8. William Shakespeare’s Hamlet is an interestingly metafictional piece of writing, drawing attention to its own fictionality most obviously in its use of the play-within-the-play device. It is Hamet who arranges the performance of the play within the play (which he titles “The Mousetrap”) at court, in order to determine the possible involvement of his uncle Claudius and mother Gertrude in the death of Hamlet senior. We know what kind of reaction Hamlet hopes to provoke in Claudius, who cuts the performance short with his dramatic and guilty exit. Less clear is how Shakespeare intended members of his own audience to respond to this reminder that they are watching a dramatic performance, and other similar reminders throughout Hamlet, including the scenes in which Hamlet interacts with the players and instructs them on acting. What are your own thoughts on how the device of the play within the play and other metafictional scenes impact the audience’s experience of Hamlet as a whole?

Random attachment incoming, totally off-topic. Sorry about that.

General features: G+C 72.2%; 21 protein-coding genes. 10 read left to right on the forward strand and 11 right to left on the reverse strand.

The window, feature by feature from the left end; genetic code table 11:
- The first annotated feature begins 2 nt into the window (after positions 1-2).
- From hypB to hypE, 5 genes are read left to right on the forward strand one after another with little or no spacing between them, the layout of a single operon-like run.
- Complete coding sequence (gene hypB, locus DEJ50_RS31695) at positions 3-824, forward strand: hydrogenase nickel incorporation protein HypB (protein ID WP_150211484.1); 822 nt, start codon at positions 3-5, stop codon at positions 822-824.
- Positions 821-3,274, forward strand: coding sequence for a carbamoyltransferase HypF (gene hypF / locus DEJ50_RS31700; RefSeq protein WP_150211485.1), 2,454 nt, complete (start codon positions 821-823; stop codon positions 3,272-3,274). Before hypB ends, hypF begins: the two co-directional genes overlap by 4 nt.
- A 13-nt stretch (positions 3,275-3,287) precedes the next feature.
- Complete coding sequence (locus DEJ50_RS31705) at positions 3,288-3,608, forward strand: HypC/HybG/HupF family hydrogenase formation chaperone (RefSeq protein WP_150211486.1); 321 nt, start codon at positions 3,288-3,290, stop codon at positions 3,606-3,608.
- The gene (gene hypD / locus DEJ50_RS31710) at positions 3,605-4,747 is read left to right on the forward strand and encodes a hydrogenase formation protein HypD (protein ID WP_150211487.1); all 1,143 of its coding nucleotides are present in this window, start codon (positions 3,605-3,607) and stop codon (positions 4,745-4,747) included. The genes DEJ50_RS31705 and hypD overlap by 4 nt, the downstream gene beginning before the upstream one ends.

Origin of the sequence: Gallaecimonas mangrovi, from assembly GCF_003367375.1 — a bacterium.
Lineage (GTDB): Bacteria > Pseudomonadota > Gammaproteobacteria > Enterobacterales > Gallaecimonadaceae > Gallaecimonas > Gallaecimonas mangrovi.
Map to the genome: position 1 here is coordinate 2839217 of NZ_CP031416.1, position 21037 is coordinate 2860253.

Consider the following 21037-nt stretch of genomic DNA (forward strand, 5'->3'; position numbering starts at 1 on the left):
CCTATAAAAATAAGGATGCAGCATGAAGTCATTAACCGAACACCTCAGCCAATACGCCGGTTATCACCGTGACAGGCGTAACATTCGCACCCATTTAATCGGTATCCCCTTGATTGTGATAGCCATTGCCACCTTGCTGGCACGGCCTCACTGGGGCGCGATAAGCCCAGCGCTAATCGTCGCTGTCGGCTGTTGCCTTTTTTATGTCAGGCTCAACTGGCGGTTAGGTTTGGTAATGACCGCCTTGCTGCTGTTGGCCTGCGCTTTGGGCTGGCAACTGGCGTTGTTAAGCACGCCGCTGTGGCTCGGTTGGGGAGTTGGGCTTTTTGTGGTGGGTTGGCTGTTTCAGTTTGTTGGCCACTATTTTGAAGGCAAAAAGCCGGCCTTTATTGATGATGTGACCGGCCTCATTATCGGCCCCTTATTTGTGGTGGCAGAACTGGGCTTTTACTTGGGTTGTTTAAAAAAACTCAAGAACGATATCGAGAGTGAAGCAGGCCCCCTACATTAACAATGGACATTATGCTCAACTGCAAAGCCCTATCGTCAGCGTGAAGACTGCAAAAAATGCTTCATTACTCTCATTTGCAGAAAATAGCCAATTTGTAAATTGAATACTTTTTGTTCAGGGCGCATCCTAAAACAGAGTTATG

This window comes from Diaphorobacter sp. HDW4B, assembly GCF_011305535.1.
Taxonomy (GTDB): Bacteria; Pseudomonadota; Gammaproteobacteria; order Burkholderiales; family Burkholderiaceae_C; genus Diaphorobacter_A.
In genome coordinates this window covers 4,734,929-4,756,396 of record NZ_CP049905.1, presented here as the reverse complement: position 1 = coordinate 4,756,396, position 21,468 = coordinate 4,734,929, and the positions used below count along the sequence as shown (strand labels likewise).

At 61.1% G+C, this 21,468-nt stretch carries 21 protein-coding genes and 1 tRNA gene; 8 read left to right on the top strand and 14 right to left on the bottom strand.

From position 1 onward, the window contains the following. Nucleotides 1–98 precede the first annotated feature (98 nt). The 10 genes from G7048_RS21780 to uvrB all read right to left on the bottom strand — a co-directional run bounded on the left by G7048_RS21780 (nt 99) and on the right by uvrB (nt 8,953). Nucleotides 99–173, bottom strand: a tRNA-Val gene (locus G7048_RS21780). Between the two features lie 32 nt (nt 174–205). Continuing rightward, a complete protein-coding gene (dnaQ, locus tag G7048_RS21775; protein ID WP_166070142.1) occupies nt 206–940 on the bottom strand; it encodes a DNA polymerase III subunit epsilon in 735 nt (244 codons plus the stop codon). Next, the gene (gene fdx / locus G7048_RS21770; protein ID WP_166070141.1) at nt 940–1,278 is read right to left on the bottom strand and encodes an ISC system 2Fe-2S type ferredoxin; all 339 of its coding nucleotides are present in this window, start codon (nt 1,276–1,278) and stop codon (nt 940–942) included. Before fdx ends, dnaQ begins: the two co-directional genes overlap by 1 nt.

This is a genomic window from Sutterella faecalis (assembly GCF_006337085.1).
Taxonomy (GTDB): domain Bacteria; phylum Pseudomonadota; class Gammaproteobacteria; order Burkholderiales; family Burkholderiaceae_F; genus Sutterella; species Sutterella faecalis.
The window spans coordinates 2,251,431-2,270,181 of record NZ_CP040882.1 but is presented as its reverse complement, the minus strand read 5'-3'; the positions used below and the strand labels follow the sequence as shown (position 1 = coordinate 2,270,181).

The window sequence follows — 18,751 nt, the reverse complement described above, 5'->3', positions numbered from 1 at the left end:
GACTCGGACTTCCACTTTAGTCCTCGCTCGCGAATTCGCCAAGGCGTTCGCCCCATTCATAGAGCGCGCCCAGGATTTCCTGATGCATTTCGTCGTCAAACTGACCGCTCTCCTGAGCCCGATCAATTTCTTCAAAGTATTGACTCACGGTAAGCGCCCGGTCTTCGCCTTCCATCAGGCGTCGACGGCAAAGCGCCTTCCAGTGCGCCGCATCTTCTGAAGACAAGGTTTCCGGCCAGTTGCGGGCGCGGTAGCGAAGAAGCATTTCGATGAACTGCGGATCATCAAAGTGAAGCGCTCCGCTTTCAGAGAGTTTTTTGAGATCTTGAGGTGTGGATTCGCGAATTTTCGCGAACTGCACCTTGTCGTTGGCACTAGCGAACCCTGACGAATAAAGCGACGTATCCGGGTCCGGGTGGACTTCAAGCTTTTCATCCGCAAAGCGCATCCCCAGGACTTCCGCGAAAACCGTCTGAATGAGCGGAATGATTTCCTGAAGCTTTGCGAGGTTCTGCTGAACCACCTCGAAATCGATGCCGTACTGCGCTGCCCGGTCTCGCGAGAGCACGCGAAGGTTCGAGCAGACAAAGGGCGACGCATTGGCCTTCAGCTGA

9. In different ways, Shakespeare’s Hamlet and Tom Stoppard’s Rosencrantz and Guildenstern are Dead can be seen as experimenting with tragedy as an established literary form, Stoppard evidently to a much greater degree than Shakespeare. What are your own thoughts on how Stoppard is challenging a traditional conception of tragedy that centres on the fall of a great man, who suffers due to a fatal error and blindness to consequence directly leading not only to his own downfall but also to that of many of the characters around him. In your view, what does Rosencrantz and Guildenstern are Dead finally say about what constitutes the essence of tragedy?

10. Lorraine Hansberry’s A Raisin in the Sun deliberately fixes its action at a single location, the Younger family’s living room, in an apartment on Chicago’s South Side. Hansberry describes this setting in minute detail at the very beginning of the play. How does she use this setting to establish and develop central themes in her play and how exactly do you think setting functions in relation to the unfolding events in the action of the play?